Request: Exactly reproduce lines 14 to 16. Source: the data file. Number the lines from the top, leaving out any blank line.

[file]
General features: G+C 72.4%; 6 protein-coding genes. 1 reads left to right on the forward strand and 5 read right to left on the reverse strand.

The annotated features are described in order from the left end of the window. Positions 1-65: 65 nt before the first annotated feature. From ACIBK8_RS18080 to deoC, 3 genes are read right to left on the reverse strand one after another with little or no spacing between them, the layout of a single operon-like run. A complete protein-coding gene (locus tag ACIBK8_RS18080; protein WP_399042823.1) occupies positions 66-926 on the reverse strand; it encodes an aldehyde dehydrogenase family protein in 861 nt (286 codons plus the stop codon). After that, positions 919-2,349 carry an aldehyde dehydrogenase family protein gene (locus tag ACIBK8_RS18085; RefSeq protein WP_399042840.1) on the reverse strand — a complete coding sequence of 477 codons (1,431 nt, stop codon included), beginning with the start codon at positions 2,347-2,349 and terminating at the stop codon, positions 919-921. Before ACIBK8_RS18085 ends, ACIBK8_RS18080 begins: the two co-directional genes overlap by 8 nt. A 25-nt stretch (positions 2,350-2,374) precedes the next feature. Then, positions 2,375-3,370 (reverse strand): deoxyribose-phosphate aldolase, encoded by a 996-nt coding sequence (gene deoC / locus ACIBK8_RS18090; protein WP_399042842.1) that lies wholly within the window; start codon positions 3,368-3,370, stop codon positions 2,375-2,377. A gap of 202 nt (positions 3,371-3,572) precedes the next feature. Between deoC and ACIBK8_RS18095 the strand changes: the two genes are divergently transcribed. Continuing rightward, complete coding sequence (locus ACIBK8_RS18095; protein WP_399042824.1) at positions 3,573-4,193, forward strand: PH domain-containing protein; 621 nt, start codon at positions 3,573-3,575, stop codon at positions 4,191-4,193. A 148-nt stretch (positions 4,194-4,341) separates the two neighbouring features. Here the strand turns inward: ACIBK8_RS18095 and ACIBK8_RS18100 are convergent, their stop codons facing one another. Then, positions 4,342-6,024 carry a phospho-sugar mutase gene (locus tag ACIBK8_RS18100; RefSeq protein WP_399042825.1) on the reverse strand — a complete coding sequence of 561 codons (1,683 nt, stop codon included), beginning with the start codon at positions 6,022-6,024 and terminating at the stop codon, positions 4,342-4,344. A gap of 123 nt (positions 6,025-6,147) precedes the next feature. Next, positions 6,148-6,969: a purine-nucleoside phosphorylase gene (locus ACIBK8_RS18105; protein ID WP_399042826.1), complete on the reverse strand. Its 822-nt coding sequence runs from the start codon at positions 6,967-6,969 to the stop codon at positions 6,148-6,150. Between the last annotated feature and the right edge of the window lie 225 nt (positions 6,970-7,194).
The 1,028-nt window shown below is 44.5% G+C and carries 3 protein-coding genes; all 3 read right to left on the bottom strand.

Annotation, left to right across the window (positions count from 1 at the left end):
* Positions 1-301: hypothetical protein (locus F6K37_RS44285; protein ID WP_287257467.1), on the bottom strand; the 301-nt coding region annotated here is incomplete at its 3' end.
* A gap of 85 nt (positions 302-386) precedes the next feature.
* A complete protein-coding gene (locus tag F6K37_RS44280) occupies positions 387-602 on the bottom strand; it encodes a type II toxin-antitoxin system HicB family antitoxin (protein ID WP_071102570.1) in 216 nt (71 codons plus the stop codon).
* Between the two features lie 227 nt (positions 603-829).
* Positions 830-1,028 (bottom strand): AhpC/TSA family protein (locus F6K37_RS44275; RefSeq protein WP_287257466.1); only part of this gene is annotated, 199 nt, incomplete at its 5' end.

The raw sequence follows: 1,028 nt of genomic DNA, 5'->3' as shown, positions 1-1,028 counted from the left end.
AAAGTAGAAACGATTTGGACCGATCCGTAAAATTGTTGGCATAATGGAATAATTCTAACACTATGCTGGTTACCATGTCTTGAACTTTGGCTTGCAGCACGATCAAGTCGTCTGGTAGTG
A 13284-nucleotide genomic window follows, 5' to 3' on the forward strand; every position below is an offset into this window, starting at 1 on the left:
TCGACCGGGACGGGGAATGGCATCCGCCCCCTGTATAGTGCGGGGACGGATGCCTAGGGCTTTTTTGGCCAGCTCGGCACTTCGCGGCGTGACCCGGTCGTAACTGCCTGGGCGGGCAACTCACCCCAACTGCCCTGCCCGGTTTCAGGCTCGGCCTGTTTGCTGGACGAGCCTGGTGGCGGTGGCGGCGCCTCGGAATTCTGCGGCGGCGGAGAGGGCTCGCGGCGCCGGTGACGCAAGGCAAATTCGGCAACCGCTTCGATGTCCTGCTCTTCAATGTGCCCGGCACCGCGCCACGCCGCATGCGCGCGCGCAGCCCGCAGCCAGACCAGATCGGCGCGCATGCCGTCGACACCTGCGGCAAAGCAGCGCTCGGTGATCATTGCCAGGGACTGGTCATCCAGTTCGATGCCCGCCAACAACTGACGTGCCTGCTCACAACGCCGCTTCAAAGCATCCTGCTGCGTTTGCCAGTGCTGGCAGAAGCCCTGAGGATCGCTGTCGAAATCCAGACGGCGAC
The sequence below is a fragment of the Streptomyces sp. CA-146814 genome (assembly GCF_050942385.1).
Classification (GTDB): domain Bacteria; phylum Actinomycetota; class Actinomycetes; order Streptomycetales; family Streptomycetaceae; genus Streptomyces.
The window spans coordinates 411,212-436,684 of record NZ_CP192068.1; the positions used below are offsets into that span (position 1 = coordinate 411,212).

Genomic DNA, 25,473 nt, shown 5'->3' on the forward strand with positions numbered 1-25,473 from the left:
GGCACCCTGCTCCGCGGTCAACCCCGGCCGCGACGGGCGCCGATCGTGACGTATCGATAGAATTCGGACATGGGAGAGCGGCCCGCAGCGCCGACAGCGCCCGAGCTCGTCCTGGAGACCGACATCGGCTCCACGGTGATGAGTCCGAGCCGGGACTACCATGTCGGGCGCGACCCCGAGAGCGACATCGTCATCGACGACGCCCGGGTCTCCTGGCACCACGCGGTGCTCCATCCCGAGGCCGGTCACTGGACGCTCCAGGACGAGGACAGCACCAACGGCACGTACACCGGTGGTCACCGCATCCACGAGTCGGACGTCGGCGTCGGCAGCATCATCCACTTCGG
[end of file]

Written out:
The sequence below is a fragment of the Streptomyces sp. CA-146814 genome (assembly GCF_050942385.1).
Classification (GTDB): domain Bacteria; phylum Actinomycetota; class Actinomycetes; order Streptomycetales; family Streptomycetaceae; genus Streptomyces.
The window spans coordinates 411,212-436,684 of record NZ_CP192068.1; the positions used below are offsets into that span (position 1 = coordinate 411,212).